Metropolitan Baptist Church, one of the District's oldest and most influential African American congregations, has decided to leave its Northwest Washington home and may move to the suburbs if it cannot find a site in the city big enough for a larger church, its pastor said this week.

The historic 6,000-member church, which started in 1864 with 10 freed slaves worshiping in a Civil War barracks, reluctantly concluded last month that its current location, at 13th and R streets NW in Cardozo-Shaw, poses too many obstacles to badly needed expansion.

"It would certainly be my desire to stay in the District of Columbia, but our primary goal is to be in a location to pursue the entirety of our ministry," the Rev. H. Beecher Hicks Jr. said. The church wants "the maximum amount of space at the most feasible cost. We don't want to find ourselves boxed in again where we are unable to grow."

Hicks said Metropolitan needs to move because of increasing problems finding parking and because historic preservation restrictions on some church-owned property prevent it from adding new buildings. He also cited recent tensions between the church and its surrounding neighborhood, saying there is "a spirit within our community that challenges the very existence of our church."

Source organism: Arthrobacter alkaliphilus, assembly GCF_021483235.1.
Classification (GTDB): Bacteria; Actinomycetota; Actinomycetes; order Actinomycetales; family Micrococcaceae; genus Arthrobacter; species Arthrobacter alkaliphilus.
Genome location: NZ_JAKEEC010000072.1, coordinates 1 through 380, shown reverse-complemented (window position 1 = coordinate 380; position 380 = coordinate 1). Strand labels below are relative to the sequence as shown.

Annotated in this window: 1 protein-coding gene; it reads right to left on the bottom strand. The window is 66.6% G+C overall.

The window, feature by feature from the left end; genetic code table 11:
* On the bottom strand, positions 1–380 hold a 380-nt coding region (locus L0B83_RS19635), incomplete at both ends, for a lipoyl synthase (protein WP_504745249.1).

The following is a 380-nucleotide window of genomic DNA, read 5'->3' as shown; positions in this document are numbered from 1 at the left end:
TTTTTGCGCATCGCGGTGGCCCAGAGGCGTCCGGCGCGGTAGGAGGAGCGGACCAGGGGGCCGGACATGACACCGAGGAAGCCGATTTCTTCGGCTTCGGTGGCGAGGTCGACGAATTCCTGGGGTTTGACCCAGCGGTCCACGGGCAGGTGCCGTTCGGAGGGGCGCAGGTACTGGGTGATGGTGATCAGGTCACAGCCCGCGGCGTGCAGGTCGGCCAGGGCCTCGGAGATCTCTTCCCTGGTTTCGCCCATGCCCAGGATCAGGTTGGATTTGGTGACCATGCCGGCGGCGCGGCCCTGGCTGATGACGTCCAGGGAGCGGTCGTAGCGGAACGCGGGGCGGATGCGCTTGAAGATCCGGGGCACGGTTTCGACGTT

Hicks, who came to Metropolitan in 1977 and is the church's fifth pastor, stressed that the church has not yet decided where to relocate. Asked about the possibility of moving to Anacostia in Southeast Washington, an area Mayor Anthony A. Williams (D) hopes to revitalize, Hicks said the church is looking at every quadrant of the city.

Having prided itself on inner-city service, Hicks said, Metropolitan will maintain "a ministry of some significance" in the city "that will meet the social demands of the Gospel"--even if the church moves to Maryland, where Hicks and 45 percent of its members live.

The church property, with a 1,400-seat sanctuary built in 1985 and a Monument Hall erected in the 1950s, has an assessed value of nearly $4 million, according to real estate records.

The church plans to launch a capital building campaign on its 136th anniversary in May, with an initial fund-raising target of $4 million.